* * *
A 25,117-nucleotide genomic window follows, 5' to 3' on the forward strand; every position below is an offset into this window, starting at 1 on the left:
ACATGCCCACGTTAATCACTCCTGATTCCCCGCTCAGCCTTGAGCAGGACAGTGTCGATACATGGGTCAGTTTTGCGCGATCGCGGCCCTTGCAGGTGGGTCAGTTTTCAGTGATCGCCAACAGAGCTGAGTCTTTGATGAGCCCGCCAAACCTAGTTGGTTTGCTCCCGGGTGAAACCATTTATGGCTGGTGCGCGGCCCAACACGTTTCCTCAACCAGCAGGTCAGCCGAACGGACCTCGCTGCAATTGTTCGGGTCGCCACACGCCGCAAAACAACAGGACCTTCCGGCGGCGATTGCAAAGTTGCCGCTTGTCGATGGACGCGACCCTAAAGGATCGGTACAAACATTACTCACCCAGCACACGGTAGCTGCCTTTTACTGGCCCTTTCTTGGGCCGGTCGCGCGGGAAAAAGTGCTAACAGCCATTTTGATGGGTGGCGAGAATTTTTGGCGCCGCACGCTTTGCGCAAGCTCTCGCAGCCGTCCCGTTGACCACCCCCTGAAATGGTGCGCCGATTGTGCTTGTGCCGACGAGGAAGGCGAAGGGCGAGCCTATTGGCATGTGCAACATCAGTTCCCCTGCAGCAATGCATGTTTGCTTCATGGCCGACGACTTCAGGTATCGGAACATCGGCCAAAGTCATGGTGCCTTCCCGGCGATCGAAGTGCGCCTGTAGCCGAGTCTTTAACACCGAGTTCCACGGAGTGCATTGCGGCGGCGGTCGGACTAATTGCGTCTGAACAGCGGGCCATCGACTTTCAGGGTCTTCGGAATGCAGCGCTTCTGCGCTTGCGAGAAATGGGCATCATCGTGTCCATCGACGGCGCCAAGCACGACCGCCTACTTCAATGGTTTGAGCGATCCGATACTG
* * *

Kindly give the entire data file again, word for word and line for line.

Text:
A 25,117-nucleotide genomic window follows, 5' to 3' on the forward strand; every position below is an offset into this window, starting at 1 on the left:
ACATGCCCACGTTAATCACTCCTGATTCCCCGCTCAGCCTTGAGCAGGACAGTGTCGATACATGGGTCAGTTTTGCGCGATCGCGGCCCTTGCAGGTGGGTCAGTTTTCAGTGATCGCCAACAGAGCTGAGTCTTTGATGAGCCCGCCAAACCTAGTTGGTTTGCTCCCGGGTGAAACCATTTATGGCTGGTGCGCGGCCCAACACGTTTCCTCAACCAGCAGGTCAGCCGAACGGACCTCGCTGCAATTGTTCGGGTCGCCACACGCCGCAAAACAACAGGACCTTCCGGCGGCGATTGCAAAGTTGCCGCTTGTCGATGGACGCGACCCTAAAGGATCGGTACAAACATTACTCACCCAGCACACGGTAGCTGCCTTTTACTGGCCCTTTCTTGGGCCGGTCGCGCGGGAAAAAGTGCTAACAGCCATTTTGATGGGTGGCGAGAATTTTTGGCGCCGCACGCTTTGCGCAAGCTCTCGCAGCCGTCCCGTTGACCACCCCCTGAAATGGTGCGCCGATTGTGCTTGTGCCGACGAGGAAGGCGAAGGGCGAGCCTATTGGCATGTGCAACATCAGTTCCCCTGCAGCAATGCATGTTTGCTTCATGGCCGACGACTTCAGGTATCGGAACATCGGCCAAAGTCATGGTGCCTTCCCGGCGATCGAAGTGCGCCTGTAGCCGAGTCTTTAACACCGAGTTCCACGGAGTGCATTGCGGCGGCGGTCGGACTAATTGCGTCTGAACAGCGGGCCATCGACTTTCAGGGTCTTCGGAATGCAGCGCTTCTGCGCTTGCGAGAAATGGGCATCATCGTGTCCATCGACGGCGCCAAGCACGACCGCCTACTTCAATGGTTTGAGCGATCCGATACTG